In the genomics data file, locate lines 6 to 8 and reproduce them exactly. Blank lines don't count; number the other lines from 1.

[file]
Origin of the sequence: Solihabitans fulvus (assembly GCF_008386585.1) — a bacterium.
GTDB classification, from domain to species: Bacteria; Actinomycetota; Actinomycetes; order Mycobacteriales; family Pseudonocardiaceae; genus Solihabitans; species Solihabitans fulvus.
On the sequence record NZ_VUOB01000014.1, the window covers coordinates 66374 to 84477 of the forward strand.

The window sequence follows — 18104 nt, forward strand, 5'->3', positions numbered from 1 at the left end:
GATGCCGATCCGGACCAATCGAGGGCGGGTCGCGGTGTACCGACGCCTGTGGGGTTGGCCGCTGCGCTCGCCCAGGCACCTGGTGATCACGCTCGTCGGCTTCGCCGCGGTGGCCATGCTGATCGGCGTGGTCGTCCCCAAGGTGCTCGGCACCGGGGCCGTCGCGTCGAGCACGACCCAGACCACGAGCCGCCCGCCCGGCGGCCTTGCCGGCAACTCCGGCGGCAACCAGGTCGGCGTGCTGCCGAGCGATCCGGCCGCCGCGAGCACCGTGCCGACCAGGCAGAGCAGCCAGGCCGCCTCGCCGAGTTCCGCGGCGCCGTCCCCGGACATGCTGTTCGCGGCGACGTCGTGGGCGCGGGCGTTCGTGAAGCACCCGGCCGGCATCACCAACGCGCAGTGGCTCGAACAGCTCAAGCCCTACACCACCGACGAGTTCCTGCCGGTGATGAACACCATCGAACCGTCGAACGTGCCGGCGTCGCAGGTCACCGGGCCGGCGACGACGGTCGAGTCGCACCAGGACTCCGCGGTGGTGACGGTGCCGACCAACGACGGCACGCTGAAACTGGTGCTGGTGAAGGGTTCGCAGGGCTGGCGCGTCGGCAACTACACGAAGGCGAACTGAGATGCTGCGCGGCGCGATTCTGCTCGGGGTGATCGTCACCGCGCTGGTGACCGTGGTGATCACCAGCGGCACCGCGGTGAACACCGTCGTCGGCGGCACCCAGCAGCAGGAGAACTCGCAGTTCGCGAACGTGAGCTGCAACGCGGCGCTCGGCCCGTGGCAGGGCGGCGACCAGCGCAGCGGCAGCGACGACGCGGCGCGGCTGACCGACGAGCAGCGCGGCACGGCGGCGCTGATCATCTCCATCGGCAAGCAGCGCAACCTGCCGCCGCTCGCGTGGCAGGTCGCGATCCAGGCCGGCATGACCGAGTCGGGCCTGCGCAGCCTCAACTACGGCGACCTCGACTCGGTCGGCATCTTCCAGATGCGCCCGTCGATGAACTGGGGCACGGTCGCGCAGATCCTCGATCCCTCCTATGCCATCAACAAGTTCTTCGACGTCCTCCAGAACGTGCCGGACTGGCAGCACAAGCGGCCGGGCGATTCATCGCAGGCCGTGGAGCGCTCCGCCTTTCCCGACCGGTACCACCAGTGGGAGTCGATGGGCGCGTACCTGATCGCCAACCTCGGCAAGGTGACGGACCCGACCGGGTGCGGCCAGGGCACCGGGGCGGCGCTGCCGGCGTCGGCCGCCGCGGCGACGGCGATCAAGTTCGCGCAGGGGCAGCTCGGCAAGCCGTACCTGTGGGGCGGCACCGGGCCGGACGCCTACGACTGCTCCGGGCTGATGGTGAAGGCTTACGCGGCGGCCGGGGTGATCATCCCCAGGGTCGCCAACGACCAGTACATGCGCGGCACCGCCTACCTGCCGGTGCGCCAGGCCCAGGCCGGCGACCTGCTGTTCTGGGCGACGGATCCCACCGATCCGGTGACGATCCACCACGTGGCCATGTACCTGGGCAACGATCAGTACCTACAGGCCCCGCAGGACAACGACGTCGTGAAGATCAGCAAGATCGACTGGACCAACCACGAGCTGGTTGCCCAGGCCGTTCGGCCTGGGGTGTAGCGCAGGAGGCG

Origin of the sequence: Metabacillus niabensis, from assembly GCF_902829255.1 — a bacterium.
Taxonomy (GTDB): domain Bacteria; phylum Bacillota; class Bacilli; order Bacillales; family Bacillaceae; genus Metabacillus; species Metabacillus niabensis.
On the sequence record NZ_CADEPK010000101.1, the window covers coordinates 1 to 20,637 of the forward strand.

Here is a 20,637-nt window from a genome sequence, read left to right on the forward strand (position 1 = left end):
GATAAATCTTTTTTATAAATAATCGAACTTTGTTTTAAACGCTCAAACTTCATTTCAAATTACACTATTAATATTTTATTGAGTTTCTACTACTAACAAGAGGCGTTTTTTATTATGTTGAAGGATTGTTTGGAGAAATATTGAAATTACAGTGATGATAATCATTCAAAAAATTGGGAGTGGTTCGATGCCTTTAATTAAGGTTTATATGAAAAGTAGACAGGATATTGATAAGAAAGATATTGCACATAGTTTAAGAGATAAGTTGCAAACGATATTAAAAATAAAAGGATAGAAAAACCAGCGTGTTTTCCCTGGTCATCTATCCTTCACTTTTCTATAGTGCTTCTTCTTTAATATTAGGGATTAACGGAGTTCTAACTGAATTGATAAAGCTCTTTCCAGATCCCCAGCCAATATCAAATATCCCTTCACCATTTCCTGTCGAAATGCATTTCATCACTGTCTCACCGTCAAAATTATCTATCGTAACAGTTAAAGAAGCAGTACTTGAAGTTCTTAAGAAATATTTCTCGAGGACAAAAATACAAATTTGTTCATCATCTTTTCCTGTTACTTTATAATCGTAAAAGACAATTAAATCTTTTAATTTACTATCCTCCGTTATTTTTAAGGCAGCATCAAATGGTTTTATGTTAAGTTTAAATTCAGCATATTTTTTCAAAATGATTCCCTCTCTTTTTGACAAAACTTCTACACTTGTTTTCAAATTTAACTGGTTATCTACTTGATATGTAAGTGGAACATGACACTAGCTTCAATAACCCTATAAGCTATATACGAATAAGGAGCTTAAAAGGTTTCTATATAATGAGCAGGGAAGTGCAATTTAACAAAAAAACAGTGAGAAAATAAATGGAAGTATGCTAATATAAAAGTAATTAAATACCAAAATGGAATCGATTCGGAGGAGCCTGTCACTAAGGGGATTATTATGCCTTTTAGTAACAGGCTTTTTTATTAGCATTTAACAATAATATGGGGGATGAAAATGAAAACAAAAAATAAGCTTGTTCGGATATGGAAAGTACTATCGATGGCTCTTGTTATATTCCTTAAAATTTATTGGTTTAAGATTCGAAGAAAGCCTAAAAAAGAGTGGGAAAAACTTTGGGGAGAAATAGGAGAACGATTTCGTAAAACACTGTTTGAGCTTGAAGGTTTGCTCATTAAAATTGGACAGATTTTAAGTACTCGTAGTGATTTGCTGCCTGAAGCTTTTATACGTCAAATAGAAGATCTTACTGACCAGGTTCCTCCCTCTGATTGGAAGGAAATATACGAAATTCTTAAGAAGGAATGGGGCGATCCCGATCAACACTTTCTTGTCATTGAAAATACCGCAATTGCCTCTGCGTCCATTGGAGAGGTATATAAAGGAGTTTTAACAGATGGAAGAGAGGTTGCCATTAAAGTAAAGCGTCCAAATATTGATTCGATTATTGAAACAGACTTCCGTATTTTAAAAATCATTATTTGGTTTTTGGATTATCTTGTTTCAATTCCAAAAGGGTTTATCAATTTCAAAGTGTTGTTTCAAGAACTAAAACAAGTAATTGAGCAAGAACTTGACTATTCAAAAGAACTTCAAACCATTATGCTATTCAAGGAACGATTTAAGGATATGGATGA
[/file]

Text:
Origin of the sequence: Metabacillus niabensis, from assembly GCF_902829255.1 — a bacterium.
Taxonomy (GTDB): domain Bacteria; phylum Bacillota; class Bacilli; order Bacillales; family Bacillaceae; genus Metabacillus; species Metabacillus niabensis.
On the sequence record NZ_CADEPK010000101.1, the window covers coordinates 1 to 20,637 of the forward strand.